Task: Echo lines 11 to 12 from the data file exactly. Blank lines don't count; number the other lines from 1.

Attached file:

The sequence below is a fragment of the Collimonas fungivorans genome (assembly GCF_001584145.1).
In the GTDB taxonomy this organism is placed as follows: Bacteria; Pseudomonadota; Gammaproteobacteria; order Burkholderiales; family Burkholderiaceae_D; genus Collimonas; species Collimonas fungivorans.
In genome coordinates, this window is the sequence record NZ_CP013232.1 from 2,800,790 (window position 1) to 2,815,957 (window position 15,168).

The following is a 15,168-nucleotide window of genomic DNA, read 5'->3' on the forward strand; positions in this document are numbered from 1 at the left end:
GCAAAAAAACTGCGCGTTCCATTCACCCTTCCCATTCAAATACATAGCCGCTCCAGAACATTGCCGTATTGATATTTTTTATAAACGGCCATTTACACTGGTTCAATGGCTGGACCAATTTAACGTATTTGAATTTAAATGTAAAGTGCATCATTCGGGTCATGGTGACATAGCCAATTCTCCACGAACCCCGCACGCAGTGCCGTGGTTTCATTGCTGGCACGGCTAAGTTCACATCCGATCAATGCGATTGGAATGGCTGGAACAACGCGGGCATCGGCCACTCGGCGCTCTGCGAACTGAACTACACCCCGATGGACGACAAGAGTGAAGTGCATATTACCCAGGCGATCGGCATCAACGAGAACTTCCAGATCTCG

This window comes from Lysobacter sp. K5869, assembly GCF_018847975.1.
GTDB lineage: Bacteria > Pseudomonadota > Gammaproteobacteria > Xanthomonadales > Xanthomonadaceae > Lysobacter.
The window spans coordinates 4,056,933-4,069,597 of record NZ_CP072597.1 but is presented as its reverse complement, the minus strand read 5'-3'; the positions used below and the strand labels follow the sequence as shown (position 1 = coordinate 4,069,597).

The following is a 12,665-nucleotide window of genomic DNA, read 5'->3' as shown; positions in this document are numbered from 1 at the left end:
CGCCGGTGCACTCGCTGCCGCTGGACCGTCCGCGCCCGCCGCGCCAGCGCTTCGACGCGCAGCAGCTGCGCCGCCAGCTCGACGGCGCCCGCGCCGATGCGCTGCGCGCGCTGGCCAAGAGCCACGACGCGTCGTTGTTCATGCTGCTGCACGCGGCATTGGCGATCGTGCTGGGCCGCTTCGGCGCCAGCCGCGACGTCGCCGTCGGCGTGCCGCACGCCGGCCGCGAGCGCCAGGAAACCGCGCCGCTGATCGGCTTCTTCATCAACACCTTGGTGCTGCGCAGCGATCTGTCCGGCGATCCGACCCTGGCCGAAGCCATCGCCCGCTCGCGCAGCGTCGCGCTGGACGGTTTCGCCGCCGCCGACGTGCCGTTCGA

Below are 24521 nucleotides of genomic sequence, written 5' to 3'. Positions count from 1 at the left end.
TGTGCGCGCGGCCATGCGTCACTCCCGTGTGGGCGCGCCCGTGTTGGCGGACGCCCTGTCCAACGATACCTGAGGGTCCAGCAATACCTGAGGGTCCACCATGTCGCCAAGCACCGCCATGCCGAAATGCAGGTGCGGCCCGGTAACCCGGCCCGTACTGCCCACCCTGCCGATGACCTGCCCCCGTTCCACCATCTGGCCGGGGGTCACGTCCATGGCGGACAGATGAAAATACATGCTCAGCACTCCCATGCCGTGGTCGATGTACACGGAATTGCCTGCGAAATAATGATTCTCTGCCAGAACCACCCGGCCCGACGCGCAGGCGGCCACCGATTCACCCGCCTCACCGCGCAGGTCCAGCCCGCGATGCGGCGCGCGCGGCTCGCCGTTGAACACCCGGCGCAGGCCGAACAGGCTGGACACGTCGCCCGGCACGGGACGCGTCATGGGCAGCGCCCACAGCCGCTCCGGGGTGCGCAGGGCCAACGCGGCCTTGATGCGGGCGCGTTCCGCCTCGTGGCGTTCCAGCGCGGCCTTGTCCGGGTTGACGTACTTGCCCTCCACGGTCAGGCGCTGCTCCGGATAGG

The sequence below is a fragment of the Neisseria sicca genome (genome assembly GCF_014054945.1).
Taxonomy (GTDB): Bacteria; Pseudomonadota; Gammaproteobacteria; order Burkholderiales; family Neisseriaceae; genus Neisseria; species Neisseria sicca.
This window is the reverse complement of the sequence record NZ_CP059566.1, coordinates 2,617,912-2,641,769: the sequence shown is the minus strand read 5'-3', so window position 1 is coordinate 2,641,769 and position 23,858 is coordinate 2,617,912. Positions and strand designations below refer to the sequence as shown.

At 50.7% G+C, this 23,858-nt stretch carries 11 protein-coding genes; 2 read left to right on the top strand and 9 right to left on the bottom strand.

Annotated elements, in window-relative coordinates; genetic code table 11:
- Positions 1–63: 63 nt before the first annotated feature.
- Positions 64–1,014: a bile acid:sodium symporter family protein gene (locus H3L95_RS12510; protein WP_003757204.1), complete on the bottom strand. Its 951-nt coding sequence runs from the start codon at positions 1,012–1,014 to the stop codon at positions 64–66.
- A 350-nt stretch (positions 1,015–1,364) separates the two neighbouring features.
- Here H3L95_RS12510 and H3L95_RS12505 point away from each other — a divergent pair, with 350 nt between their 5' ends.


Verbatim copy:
Below are 24521 nucleotides of genomic sequence, written 5' to 3'. Positions count from 1 at the left end.
TGTGCGCGCGGCCATGCGTCACTCCCGTGTGGGCGCGCCCGTGTTGGCGGACGCCCTGTCCAACGATACCTGAGGGTCCAGCAATACCTGAGGGTCCACCATGTCGCCAAGCACCGCCATGCCGAAATGCAGGTGCGGCCCGGTAACCCGGCCCGTACTGCCCACCCTGCCGATGACCTGCCCCCGTTCCACCATCTGGCCGGGGGTCACGTCCATGGCGGACAGATGAAAATACATGCTCAGCACTCCCATGCCGTGGTCGATGTACACGGAATTGCCTGCGAAATAATGATTCTCTGCCAGAACCACCCGGCCCGACGCGCAGGCGGCCACCGATTCACCCGCCTCACCGCGCAGGTCCAGCCCGCGATGCGGCGCGCGCGGCTCGCCGTTGAACACCCGGCGCAGGCCGAACAGGCTGGACACGTCGCCCGGCACGGGACGCGTCATGGGCAGCGCCCACAGCCGCTCCGGGGTGCGCAGGGCCAACGCGGCCTTGATGCGGGCGCGTTCCGCCTCGTGGCGTTCCAGCGCGGCCTTGTCCGGGTTGACGTACTTGCCCTCCACGGTCAGGCGCTGCTCCGGATAGG